Chaebol face higher fines for stealing technologyThe Fair Trade Commission announced higher fines on Thursday against conglomerates that steal technologies from their contractors.
The government watchdog is allowing victims of theft to request fines of up to 10 times the technology’s worth from the current three. Contractors and other parties will be entitled to file complaints directly to the prosecution for alleged intellectual property theft.
Before, the Fair Trade Commission or another government agency had to initiate an investigation and refer the case to prosecutors.
The government watchdog vowed to regularly assess whether conglomerates, also known as chaebol, are abiding by the rules through biennial investigations. Companies that place unfair demands on their smaller partners will be banned from signing exclusive contracts with them. The Fair Trade Commission said the rules will take effect early next year.
Conglomerates frequently face accusations of delaying payments or undercutting their contractors. Policymakers have blamed the practice for putting smaller businesses in tough circumstances and dampening overall growth of the economy.
Under the commission’s new rules, conglomerates will be banned from requesting information on the original prices of parts provided by their contractors. The watchdog said some conglomerates will ask for the information to pressure contractors into lowering their prices.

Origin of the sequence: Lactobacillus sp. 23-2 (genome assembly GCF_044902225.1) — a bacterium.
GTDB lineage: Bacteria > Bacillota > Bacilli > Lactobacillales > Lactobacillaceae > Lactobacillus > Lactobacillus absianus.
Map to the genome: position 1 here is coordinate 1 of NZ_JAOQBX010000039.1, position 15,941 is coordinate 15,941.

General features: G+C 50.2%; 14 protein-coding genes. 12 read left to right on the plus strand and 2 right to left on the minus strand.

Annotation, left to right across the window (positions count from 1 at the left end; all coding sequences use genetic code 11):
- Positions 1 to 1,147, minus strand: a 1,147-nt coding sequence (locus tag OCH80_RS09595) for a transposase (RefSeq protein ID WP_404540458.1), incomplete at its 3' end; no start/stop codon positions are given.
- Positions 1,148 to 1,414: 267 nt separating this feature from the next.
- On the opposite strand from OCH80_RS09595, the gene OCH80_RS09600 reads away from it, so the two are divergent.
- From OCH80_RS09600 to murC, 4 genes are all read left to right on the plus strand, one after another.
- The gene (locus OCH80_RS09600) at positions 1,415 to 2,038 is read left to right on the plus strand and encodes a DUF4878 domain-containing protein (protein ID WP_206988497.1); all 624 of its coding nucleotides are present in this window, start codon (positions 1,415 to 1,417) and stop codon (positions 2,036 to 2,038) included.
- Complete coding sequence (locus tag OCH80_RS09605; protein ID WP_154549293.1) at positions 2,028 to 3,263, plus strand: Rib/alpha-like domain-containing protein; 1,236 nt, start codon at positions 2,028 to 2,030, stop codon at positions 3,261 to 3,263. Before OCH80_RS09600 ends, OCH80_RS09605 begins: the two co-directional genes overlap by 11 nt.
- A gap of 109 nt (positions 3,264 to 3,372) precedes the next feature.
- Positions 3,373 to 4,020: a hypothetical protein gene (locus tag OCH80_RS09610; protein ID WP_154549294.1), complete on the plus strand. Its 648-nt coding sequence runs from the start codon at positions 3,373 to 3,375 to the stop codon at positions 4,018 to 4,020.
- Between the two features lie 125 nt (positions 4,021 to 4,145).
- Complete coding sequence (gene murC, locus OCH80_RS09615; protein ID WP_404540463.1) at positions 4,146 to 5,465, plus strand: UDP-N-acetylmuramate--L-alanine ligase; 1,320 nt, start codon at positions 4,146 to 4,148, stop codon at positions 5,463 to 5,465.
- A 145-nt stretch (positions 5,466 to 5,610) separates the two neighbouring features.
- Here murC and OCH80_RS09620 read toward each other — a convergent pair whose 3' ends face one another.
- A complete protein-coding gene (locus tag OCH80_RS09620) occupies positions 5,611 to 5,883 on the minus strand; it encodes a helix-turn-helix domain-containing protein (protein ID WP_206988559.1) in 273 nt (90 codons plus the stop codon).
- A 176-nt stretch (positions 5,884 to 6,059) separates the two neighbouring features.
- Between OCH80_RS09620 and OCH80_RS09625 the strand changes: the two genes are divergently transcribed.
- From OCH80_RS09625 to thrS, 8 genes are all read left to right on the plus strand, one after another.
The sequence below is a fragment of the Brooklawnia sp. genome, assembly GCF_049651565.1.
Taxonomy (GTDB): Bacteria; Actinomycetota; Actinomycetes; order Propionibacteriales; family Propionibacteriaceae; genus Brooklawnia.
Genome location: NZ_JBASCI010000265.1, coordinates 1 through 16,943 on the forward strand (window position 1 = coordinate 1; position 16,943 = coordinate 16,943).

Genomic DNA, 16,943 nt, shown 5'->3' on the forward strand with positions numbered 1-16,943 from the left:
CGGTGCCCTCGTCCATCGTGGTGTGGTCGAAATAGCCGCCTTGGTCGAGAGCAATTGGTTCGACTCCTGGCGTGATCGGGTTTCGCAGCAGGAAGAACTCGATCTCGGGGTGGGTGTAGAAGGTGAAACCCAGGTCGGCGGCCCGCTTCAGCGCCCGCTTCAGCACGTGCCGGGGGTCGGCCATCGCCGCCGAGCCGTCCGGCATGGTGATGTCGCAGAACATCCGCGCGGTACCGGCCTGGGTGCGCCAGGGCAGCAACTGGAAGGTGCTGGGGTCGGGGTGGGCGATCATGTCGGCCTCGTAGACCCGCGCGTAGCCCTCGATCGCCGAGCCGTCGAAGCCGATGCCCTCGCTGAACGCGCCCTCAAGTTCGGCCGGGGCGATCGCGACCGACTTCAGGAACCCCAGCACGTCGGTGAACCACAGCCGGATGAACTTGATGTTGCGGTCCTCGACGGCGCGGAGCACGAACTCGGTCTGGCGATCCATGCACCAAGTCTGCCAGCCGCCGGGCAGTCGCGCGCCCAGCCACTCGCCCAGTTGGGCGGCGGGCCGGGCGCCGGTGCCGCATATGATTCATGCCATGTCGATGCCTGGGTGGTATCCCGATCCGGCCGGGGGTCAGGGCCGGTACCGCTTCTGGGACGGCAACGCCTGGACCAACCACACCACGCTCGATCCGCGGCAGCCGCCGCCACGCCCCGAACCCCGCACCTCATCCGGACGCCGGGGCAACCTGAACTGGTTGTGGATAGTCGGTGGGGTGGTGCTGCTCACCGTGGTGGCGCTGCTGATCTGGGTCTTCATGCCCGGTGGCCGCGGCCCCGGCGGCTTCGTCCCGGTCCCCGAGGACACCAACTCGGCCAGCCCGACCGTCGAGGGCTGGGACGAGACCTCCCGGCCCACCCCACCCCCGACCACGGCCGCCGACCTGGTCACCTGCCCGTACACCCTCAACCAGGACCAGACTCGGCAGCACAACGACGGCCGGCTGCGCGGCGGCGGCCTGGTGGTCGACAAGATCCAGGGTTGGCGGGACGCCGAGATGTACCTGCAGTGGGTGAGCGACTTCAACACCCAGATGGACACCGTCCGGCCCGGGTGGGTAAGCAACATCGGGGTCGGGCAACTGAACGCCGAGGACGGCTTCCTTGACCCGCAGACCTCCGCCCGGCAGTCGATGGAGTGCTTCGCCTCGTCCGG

“The new measures are aimed at protecting small and midsize companies from the beginning to end of a contract,” said Kim Sang-jo, chairman of the Fair Trade Commission.
The measures are in line with the government’s recent move to regulate the nation’s large companies for failing to fulfill their “social responsibility” and employing “unfair business practices” against small and medium-sized companies. Some policymakers have blamed such practices for squeezing the bottom line of smaller companies and widening the profit gap between large companies with high earnings and small businesses making scraps.
Earlier, the Fair Trade Commission vowed to carry out sweeping reform to root out unfair business practices and strengthen consumer protection.
The commission said it would impose fines of up to three times the losses incurred by illegal business practices that occur between large distributors and their smaller partners, such as unfair payments and returning goods without compensation.
BY PARK EUN-JEE, YONHAP [firstname.lastname@example.org]
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